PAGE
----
The Wrong Eric SheltonTwo weeks before the NFL draft, Louisville running back Eric Shelton found himself in an awkward position as he sat down for an interview with Carolina Panthers team officials at Bank of America Stadium.
During the interview process, Carolina team officials began asking Shelton about past criminal charges against him for sexual assault and marijuana possession.
A stunned Shelton didn't know what to say except, "I've never been in any trouble in my life."
As it turns out, he was right.
The entire thing was a big misunderstanding -- one that nearly cost Shelton a shot at being drafted and potentially millions of dollars.
The NFL regularly hires a company named Infomart USA to do background checks on players and it came back that Eric Shelton had a record.
However, it was a different Eric Shelton.
Luckily, Shelton's agent, Peter Schaffer, was able to clear up the misunderstanding and inform all 32 NFL teams of the mistake prior to the draft. Infomart also sent out an apology to every team.
"It was kind of weird situation. I've never been in trouble in my life," Shelton said. "I'm glad the Panthers brought that to my attention because had they not there may not have been a lot of interest in me in the draft."
This week, Shelton will return to Bank of America Stadium as the Panthers' second-round draft pick. Carolina chose Shelton with the 54th selection overall on Saturday.
He gives the Panthers another running back built in the same mold as Stephen Davis.
"Our scouts and coaches mentioned that his running style is similar to Stephen Davis," Panthers general manager Marty Hurney. "We think he fits very well."
Said head coach John Fox: "He's a big, physical hard runner with great speed. He's close to 250 pounds and runs a 4.5 (in the 40 meters)."
Davis is coming off knee surgery and his status for the 2005 season remains in question.
Asked if the decision to draft Shelton was a reflection of Davis' injury status, Hurney replied, "No, we're trying to get good football players. We've always said competition is good for the team. And that is what we try to do is bring in players who create competition."
Mathis has NFL Bloodlines--Third-round draft pick Evan Mathis is the nephew of former Miami Dolphins player Bob Baumhower, a member of the "Killer Bees."
"He has always been my role model," Mathis said. "As a little kid I got to watch him play for the Dolphins. He installed that football mentality in my blood. Going through high school he was a great supporter of me."
The decision to draft Mathis could mean the end is near for Bruce Nelson, a former second-round draft pick who has struggled with degenerative hip problems.
--Mathis wore No. 51 in college, but he'll have to find a new number when he arrives in Carolina. It's not that Mills' number has been retired - at least not yet - but that trainer Jackie Miles, who has know Mills since the USFL, simply won't give it out. Mills died last Monday of intestinal cancer.
Davis turns pro to support son--First-round draft pick Thomas Davis said the main reason he decided to turn pro after his junior season at Georgia was to financially support his 16-month old son, Denim.
"That was the main focus for me," Davis said. "That was reason I made the decision that I made.
"It definitely changes your life to have a person that you have to support. Now you're not just a 21-year old college student, you're a 21-year old college student with a kid. It makes you become a man very fast."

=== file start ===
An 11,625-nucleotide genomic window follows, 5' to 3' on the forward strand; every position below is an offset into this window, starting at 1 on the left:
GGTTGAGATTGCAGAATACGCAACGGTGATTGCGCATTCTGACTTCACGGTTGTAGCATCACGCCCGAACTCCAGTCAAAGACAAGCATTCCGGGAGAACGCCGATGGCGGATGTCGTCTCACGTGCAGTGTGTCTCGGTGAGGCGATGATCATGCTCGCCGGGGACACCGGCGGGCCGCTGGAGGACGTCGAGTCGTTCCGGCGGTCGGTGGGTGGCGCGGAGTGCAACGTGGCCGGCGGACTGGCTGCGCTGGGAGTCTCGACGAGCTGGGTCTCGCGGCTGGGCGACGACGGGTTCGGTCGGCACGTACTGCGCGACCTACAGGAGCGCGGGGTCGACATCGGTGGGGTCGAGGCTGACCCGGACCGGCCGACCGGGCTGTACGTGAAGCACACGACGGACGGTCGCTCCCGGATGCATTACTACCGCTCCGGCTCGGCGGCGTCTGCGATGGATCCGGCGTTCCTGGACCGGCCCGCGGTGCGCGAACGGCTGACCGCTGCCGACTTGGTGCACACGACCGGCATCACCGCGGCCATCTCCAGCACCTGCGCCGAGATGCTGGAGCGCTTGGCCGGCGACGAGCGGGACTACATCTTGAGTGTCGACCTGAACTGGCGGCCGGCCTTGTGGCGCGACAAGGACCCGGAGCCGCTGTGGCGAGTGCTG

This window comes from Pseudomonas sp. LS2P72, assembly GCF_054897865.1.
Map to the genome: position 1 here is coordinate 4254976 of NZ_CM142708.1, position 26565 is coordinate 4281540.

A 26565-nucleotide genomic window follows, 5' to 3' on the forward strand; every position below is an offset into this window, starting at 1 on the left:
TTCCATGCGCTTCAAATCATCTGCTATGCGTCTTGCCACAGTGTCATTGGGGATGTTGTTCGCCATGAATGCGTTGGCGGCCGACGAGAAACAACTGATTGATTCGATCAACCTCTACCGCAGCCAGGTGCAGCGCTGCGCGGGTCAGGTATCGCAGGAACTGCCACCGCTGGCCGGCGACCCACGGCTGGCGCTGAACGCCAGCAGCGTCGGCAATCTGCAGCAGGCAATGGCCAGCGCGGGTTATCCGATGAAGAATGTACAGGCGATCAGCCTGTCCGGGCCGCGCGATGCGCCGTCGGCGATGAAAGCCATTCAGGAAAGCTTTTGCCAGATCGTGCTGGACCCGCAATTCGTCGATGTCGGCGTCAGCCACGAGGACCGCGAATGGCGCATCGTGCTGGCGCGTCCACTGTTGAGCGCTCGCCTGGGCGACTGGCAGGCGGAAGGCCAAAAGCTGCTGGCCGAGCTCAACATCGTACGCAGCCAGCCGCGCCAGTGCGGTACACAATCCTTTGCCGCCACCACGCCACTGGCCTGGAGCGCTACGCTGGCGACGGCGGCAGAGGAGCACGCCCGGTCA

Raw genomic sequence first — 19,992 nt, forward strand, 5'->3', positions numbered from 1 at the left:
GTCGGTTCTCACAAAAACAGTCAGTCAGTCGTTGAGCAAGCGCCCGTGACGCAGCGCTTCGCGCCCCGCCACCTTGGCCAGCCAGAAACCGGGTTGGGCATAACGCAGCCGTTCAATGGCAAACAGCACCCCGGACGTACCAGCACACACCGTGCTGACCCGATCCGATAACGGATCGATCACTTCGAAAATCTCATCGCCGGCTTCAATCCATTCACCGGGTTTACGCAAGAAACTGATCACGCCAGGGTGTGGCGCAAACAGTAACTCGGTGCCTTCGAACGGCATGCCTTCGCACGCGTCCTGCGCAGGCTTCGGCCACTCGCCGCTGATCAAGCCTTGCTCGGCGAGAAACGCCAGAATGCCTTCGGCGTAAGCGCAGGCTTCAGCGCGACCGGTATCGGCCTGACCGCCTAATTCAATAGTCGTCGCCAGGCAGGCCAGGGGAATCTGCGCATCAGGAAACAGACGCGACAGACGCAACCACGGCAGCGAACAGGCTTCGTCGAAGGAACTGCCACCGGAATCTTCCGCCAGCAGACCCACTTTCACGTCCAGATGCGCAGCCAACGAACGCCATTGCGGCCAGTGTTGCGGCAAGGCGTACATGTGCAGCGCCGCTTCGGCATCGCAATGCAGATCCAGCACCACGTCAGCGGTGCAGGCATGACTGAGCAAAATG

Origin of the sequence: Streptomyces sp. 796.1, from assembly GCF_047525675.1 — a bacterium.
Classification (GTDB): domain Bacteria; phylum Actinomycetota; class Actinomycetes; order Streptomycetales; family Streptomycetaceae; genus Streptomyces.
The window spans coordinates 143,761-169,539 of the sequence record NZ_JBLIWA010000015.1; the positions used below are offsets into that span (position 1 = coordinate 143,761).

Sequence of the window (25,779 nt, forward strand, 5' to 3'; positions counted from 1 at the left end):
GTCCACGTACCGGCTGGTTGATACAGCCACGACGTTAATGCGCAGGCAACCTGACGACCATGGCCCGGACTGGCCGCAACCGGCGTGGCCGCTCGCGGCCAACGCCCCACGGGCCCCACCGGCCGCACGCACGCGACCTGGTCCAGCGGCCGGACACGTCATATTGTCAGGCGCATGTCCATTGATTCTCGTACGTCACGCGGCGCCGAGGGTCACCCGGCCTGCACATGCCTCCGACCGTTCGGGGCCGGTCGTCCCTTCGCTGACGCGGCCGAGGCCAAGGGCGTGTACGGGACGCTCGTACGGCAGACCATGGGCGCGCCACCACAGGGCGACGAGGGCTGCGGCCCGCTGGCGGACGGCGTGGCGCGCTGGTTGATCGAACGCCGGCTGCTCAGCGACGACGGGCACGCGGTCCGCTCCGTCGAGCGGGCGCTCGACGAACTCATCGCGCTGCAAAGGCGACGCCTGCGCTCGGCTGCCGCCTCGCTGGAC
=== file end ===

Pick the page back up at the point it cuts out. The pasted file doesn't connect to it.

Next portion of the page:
Those wacky Saints--The New Orleans Saints traded up three spots in the first round to No. 13 to get ahead of Carolina because they apparently thought the Panthers were going to select Oklahoma offensive tackle Jammal Brown with the 14th pick.
However, Panthers general manager Marty Hurney indicated the team had no intention of taking Brown over Davis.
"Thomas Davis has been one of our top guys all along, and again, we say it every year but this is a case of choosing the best football player available in our minds," Hurney said. "It was an easy choice."
The deal cost the Saints a third-round pick in 2006.
Derrick Johnson thought he'd be a Panther--The Panthers strongly considered trading down in the first round, but eventually decided against it. The Panthers have now selected a defensive player in five of the last six drafts.
--In a pre-draft chat with ESPN.com, Texas linebacker Derrick Johnson said the Panthers would definitely take him if he dropped to No. 14. Instead, they chose the more versatile Davis.
"Both those guys are fine football players, both would have fit, it's just the scouts and the coaches we just had him graded a little higher," said Tony Softli, the team's director of college scouting.
Spoon thinks Fields will return--For what it's worth, Carolina linebacker Will Witherspoon believes Mark Fields will eventually re-sign with the team.
"I think he will be back," Witherspoon said. "For him it is just a matter of waiting before he clears his final round of testing.
"That is a major hurdle with everything he has been going through. Just getting through this final round of testing is going to be important for him. I talked to him after Sam Mills' memorial service and he looks great. I don't think there's anything wrong or that we're facing anything different with (the cancer)."
QUOTE TO NOTE"He's a little shorter than most quarterbacks, and that's probably the reason he went to the second day. But other than that it's hard to find anything wrong with him."
--Panthers head coach John Fox on QB Stefan LeFors